Now, don’t go “premature optimization” on me, as the cases where the number of records is too small to benefit from ousting the FieldByName from the DataSet loop are pretty rare.

I would be curious to know what you get if you do a grep in your code base to find FieldByName or FindField in loops…
Do you have any?

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34 Responses to FieldByName, FindField: too convenient to be honest

  1. Steven Kamradt says:

    I also have run into this pattern over and over again.

    Your suggestion is very valid, however another option that I have used is to set a local integer to determine the field index and use the dataset.fields[index] method to get at the field. Before the loop, set this local variable by using the field by name or find field and then inspecting its index property. If you name your local variables so that they almost mirror the real names, it makes the code just as easy to follow.

    Of course this only works well when your loop is local. When your loop is a little larger then you may have to be more creative.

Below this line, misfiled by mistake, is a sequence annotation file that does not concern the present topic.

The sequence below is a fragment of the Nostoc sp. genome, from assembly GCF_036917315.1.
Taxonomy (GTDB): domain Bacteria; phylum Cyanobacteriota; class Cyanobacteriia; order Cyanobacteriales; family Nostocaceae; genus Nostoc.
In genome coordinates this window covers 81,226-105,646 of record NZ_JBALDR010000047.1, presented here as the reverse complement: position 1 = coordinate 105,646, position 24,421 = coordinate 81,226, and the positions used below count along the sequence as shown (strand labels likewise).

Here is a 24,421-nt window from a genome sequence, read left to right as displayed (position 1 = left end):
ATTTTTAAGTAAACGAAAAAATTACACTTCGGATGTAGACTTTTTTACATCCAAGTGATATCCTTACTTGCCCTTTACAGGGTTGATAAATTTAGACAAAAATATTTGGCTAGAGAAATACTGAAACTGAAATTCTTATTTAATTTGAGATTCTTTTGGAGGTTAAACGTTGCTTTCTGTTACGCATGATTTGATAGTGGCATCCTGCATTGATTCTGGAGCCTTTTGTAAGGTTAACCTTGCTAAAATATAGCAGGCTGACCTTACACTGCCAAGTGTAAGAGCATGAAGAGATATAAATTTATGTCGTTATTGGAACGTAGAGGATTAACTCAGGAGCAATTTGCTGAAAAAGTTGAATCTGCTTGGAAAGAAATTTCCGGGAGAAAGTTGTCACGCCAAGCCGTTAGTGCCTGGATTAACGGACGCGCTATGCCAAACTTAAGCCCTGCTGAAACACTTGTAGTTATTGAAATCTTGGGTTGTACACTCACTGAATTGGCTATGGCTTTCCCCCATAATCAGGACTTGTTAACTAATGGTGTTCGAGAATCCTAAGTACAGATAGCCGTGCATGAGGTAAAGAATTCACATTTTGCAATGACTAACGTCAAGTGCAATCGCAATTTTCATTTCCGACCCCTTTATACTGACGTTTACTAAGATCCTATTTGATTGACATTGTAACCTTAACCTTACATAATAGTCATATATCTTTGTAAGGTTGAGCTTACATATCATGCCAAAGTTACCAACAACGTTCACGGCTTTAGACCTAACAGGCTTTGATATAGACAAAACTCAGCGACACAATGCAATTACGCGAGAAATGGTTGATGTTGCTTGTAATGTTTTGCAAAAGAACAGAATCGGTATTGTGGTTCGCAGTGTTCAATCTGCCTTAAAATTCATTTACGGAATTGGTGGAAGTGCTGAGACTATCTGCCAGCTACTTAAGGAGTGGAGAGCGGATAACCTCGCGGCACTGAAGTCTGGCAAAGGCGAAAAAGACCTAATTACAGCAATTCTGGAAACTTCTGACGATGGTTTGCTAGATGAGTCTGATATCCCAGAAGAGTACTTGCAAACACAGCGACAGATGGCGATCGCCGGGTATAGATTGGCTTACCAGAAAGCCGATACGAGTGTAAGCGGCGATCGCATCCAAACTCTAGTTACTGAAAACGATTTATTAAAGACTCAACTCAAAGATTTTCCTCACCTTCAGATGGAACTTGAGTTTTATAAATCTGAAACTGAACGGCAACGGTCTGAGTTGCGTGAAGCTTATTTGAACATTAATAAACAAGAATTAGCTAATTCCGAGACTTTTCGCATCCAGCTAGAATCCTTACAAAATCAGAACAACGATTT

2. Lachlan Gemmell says:

    It’s worth mentioning that code using the TDataSet default indexed property suffers from this also. e.g.

    while not ADataSet.Eof do begin
    ADataSet['SomeField'] := SomeValue;

  3. Usually I optimize this code:
    fld1: TField;
    fld2: TField;
    fld1 := ADataSet.FieldByName('MyFieldName1');
    fld2 := ADataSet.FieldByName('MyFieldName2');
    while not ADataSet.Eof do

  4. Alan Clark says:

    It’s not possible when creating queries at design time, but I always use persistent fields, e.g.

    query.SomeFieldName.AsString := 'Eh?';

    This has the advantage that you can’t access a field that doesn’t exist, avoids typos in the field names, the app won’t compile when a field is removed from a query but still referenced in code, and no FindField is implicitly called.

    • André says:

      Yes I hate hard coded fieldnames too!
      Your app compiles fine, but when you click a button: invalid fieldname.
      It is also very bad for the performance!

      So I always use persistent fields: Delphi checks for me if everything is OK.

      My current customer uses generated data objects, with typed fields. So if the DB changes (which occurs a lot) you get compiler errors if you use an old field, which is great if you have to manage a large app!

    • Pete R. says:

      I always use persistent fields, too.

  5. A.Bouchez says:

    This is when ORM comes to mind.

    If your table is accessed via a class, its fields/columns are accessed via properties. So the code generated is optimal, no loop is used to access the field, and strong typing will prevent you putting a string into a numerical value e.g.